What Money Can’t Buy

What Money Can’t Buy was probably one of the first books I read after I moved to Sweden, and it’s been in my library ever since. Every time my eye passed over the title when looking for something new to read, I tried to remember what the book was about and couldn’t; mostly I just remembered being underwhelmed. I thought about it even more often after I finished Debt: The First 5,000 Years back in January this year and decided this time I would be more diligent about putting down my impressions.

Michael J. Sandel hit the popular philosophy market with the book Justice: What’s the Right Thing to Do? based on a long-running course he had been teaching at Harvard. What Money Can’t Buy: The Moral Limits of Markets is a follow-up that focuses on how moral judgments and free market practices are entangled, based on an article he wrote for The Atlantic on the same topic.

I think what I found frustrating in 2013 was the way Sandel shrugs and seems to just give up on a providing an answer or at least a clear-cut condemnation. (Except in the case of baseball. That’s a topic where Sandel finds the courage of his convictions.) Most of What Money Can’t Buy consists of lists of things that can be purchased, sorted into five rough categories: queue jumping, incentives (which he often compares to bribes, “the cost of doing business,” or indulgences), relationships, advertising (which he calls “naming rights”) and corporate-originated life insurance and the “life settlement” market. The question for each category is then whether or not these things should be available for purchase. Which instance of queue jumping or advertising is permissible? Which isn’t? What’s the difference between them? Most of the time Sandel doesn’t present a particularly strong opinion either way and just reminds the reader that the two main objections to purchasing certain kinds of things are either based in “unfairness” or “corruption.”

What I found frustrating in 2023 was the lack of context and historical consideration for some of the problems he raises, taking certain problems to just be natural facts of life rather than something that can be addressed or prevented, or that have a specific material history behind them. When highlighting Project Prevention, for example, Sandel glosses over the (very fair) criticism of the project as a form of eugenics and instead credulously rehashes the 1980s moral panic of “crack babies,” even though by the time he was writing in the Atlantic in 2012 the entire phenomenon had been called into question.

Or when discussing carbon offsets and credits, Sandel argues that emitting carbon dioxide is “in itself” a morally neutral act. After all, we all do that every time we breathe! Such an assertion is such a patently facile rhetorical trick that you almost wonder if he’s being facetious. But no, Sandel is seriously attempting to equate the human need to breathe with the act of burning fossil fuels to ship consumer goods from “low-cost” countries to rich nations because you don’t want to pay workers a decent wage or the carbon cost of maintaining the US military apparatus. And even when he goes on to admit that yes, carbon dioxide emissions en masse constitute a serious problem for everyone on this planet, he sidesteps the fact that almost none of the countries and communities that are already bearing the brunt of climate change are the ones actually causing the carbon dioxide emissions in the first place.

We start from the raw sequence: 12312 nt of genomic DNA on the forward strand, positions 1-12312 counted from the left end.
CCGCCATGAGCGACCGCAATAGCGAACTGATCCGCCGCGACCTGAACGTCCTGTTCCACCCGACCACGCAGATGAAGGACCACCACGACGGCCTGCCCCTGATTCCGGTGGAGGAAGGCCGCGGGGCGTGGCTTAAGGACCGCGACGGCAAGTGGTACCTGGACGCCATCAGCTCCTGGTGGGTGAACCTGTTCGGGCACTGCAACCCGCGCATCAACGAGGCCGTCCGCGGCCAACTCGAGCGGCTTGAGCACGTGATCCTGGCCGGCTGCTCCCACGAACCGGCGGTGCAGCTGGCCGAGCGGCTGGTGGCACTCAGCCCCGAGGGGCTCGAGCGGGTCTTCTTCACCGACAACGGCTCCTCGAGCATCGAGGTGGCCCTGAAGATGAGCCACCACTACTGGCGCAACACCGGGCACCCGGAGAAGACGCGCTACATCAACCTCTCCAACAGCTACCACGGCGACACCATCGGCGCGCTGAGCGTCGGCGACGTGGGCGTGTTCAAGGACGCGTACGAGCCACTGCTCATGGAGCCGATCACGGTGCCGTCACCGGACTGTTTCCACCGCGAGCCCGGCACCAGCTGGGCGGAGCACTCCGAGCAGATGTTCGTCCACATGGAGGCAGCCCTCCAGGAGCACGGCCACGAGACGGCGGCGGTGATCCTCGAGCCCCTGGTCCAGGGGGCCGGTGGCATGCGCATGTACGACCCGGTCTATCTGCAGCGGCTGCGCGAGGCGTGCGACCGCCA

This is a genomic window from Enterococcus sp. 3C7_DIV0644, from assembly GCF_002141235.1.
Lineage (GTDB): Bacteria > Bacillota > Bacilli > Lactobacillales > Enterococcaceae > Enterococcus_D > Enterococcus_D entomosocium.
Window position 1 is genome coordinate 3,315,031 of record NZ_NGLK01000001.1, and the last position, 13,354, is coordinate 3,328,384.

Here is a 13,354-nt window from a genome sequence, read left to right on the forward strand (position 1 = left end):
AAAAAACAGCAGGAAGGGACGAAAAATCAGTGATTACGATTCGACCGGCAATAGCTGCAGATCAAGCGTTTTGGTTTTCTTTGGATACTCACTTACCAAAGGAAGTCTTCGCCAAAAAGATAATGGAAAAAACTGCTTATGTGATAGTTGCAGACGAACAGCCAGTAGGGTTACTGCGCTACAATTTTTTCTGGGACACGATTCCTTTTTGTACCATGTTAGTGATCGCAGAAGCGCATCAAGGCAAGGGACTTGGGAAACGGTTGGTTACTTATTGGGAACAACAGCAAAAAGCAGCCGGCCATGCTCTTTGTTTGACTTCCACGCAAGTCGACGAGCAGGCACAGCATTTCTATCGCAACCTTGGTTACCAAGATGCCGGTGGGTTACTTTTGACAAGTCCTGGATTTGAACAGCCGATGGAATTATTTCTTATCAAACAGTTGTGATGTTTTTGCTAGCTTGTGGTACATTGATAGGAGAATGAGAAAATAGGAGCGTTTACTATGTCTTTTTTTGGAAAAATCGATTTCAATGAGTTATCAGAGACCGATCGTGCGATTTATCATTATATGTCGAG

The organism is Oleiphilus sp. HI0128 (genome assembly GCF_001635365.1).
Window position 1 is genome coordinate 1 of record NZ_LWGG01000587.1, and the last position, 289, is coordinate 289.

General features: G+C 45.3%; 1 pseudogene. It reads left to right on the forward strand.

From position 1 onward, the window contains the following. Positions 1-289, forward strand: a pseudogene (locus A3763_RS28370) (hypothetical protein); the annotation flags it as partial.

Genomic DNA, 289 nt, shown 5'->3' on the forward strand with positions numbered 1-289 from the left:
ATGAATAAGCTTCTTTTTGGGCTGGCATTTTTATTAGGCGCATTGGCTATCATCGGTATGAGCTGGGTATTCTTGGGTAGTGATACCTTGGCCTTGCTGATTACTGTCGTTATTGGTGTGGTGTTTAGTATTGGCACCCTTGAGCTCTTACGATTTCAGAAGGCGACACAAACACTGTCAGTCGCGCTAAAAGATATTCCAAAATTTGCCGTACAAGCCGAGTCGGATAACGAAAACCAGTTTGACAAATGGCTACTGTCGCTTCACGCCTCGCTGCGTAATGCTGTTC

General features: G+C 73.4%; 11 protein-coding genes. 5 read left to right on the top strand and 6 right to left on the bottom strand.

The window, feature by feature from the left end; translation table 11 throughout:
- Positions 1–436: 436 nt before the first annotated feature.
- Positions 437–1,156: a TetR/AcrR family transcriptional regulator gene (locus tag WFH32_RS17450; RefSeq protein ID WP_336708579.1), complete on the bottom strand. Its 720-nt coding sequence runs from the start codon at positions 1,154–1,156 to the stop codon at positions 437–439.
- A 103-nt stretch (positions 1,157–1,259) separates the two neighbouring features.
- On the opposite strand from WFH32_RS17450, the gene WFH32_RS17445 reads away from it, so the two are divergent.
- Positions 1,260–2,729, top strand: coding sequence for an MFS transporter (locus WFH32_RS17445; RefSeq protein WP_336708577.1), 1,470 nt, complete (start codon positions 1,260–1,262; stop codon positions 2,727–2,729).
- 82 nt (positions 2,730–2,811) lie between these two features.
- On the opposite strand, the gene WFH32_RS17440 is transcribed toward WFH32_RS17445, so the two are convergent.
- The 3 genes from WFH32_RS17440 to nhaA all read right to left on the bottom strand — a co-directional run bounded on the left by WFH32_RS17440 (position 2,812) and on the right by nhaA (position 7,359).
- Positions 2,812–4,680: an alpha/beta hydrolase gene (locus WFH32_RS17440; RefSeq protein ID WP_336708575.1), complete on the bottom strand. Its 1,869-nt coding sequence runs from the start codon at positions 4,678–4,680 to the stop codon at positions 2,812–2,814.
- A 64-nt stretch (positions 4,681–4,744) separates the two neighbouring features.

Milquetoast moments like these deflate everything Sandel is trying to say, which already feels like an article-length thought padded out to meet the minimum page count for a standalone book. The thesis that market thinking can “crowd out” morals and social norms is a compelling and defensible one, but What Money Can’t Buy ends up being a feeble “could we have a civil discussion about this, guys?” rather than any kind of clarion call to action or bold moral assertion.

Except when it comes to baseball. Sandel’s not afraid to make moral assertions there: Billy Beane definitely ruined baseball.

Debt: The First 5,000 Years

Here’s the rare “book off the TBR” win! Of course, Debt: The First 5,000 Years was a relevantly recent TBR addition that has not undergone the shameful, years-long limbo that other titles have, but any progress is progress.

If you look back at the non-fiction I read in 2022 (especially the non-fiction I read and enjoyed in 2022), you can see something of a common denominator:

A small collage of book covers that I rated 5/5 stars during the year.

Caliban and the WitchJakartametoden and Handels: Maktelitens Skola all go a very long way towards explaining how capitalism as we know it came to be and how its current norms and structure are maintained. Project Censored’s State of the Free Press 2022 is reportage often aimed at critiquing those norms and structure and, if you want to stretch the conceit, ancient Rome is where we like to start the story of Europe, and it is Europe from which springs everything else the other selections touch on. (Temples of the Sky is the odd one out, a niche hobby read.)

Whether this trend is due to the natural progression of my interests, the years I’ve now spent absorbed in financial reports, the turbulent times we live in, or some other constellation of factors, who can say. Regardless, it continued straight away into 2022 with Debt.